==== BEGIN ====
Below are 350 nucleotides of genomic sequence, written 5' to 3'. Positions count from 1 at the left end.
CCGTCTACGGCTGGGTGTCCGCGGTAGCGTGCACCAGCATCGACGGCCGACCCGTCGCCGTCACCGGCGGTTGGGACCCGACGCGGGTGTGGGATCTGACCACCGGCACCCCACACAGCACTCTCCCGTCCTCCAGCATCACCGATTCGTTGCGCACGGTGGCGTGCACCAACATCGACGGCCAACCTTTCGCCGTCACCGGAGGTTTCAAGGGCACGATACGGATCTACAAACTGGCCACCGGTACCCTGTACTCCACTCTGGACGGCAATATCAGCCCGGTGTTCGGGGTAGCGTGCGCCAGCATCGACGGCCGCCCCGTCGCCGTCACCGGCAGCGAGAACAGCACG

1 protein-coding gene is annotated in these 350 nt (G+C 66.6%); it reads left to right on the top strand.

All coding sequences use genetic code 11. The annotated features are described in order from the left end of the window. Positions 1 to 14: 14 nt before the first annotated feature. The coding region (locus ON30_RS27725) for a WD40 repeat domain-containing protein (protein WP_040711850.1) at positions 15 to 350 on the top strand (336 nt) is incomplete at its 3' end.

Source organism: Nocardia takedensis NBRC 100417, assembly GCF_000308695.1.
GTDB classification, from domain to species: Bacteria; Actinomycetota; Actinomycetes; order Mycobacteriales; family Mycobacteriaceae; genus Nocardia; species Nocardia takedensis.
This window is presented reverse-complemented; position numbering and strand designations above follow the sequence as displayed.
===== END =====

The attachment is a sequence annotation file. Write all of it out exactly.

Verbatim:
Below are 350 nucleotides of genomic sequence, written 5' to 3'. Positions count from 1 at the left end.
CCGTCTACGGCTGGGTGTCCGCGGTAGCGTGCACCAGCATCGACGGCCGACCCGTCGCCGTCACCGGCGGTTGGGACCCGACGCGGGTGTGGGATCTGACCACCGGCACCCCACACAGCACTCTCCCGTCCTCCAGCATCACCGATTCGTTGCGCACGGTGGCGTGCACCAACATCGACGGCCAACCTTTCGCCGTCACCGGAGGTTTCAAGGGCACGATACGGATCTACAAACTGGCCACCGGTACCCTGTACTCCACTCTGGACGGCAATATCAGCCCGGTGTTCGGGGTAGCGTGCGCCAGCATCGACGGCCGCCCCGTCGCCGTCACCGGCAGCGAGAACAGCACG

1 protein-coding gene is annotated in these 350 nt (G+C 66.6%); it reads left to right on the top strand.

All coding sequences use genetic code 11. The annotated features are described in order from the left end of the window. Positions 1 to 14: 14 nt before the first annotated feature. The coding region (locus ON30_RS27725) for a WD40 repeat domain-containing protein (protein WP_040711850.1) at positions 15 to 350 on the top strand (336 nt) is incomplete at its 3' end.

Source organism: Nocardia takedensis NBRC 100417, assembly GCF_000308695.1.
GTDB classification, from domain to species: Bacteria; Actinomycetota; Actinomycetes; order Mycobacteriales; family Mycobacteriaceae; genus Nocardia; species Nocardia takedensis.
This window is presented reverse-complemented; position numbering and strand designations above follow the sequence as displayed.